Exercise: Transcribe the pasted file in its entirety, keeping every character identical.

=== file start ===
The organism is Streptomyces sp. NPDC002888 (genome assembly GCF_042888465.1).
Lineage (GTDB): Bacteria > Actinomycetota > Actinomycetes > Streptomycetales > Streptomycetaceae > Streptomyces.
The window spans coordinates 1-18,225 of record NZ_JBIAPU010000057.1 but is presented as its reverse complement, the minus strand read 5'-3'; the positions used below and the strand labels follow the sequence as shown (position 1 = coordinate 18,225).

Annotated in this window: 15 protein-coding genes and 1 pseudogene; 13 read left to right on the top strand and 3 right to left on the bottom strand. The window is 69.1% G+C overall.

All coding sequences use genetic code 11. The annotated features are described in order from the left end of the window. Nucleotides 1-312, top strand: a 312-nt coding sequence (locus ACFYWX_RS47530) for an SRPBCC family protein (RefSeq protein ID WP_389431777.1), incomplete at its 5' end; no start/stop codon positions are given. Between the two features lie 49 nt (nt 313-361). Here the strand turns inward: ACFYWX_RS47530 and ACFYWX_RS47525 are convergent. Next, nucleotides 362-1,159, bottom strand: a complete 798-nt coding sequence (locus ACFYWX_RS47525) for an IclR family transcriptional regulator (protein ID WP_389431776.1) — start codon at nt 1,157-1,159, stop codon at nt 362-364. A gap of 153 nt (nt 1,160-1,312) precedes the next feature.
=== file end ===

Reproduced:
The organism is Streptomyces sp. NPDC002888 (genome assembly GCF_042888465.1).
Lineage (GTDB): Bacteria > Actinomycetota > Actinomycetes > Streptomycetales > Streptomycetaceae > Streptomyces.
The window spans coordinates 1-18,225 of record NZ_JBIAPU010000057.1 but is presented as its reverse complement, the minus strand read 5'-3'; the positions used below and the strand labels follow the sequence as shown (position 1 = coordinate 18,225).

Annotated in this window: 15 protein-coding genes and 1 pseudogene; 13 read left to right on the top strand and 3 right to left on the bottom strand. The window is 69.1% G+C overall.

All coding sequences use genetic code 11. The annotated features are described in order from the left end of the window. Nucleotides 1-312, top strand: a 312-nt coding sequence (locus ACFYWX_RS47530) for an SRPBCC family protein (RefSeq protein ID WP_389431777.1), incomplete at its 5' end; no start/stop codon positions are given. Between the two features lie 49 nt (nt 313-361). Here the strand turns inward: ACFYWX_RS47530 and ACFYWX_RS47525 are convergent. Next, nucleotides 362-1,159, bottom strand: a complete 798-nt coding sequence (locus ACFYWX_RS47525) for an IclR family transcriptional regulator (protein ID WP_389431776.1) — start codon at nt 1,157-1,159, stop codon at nt 362-364. A gap of 153 nt (nt 1,160-1,312) precedes the next feature.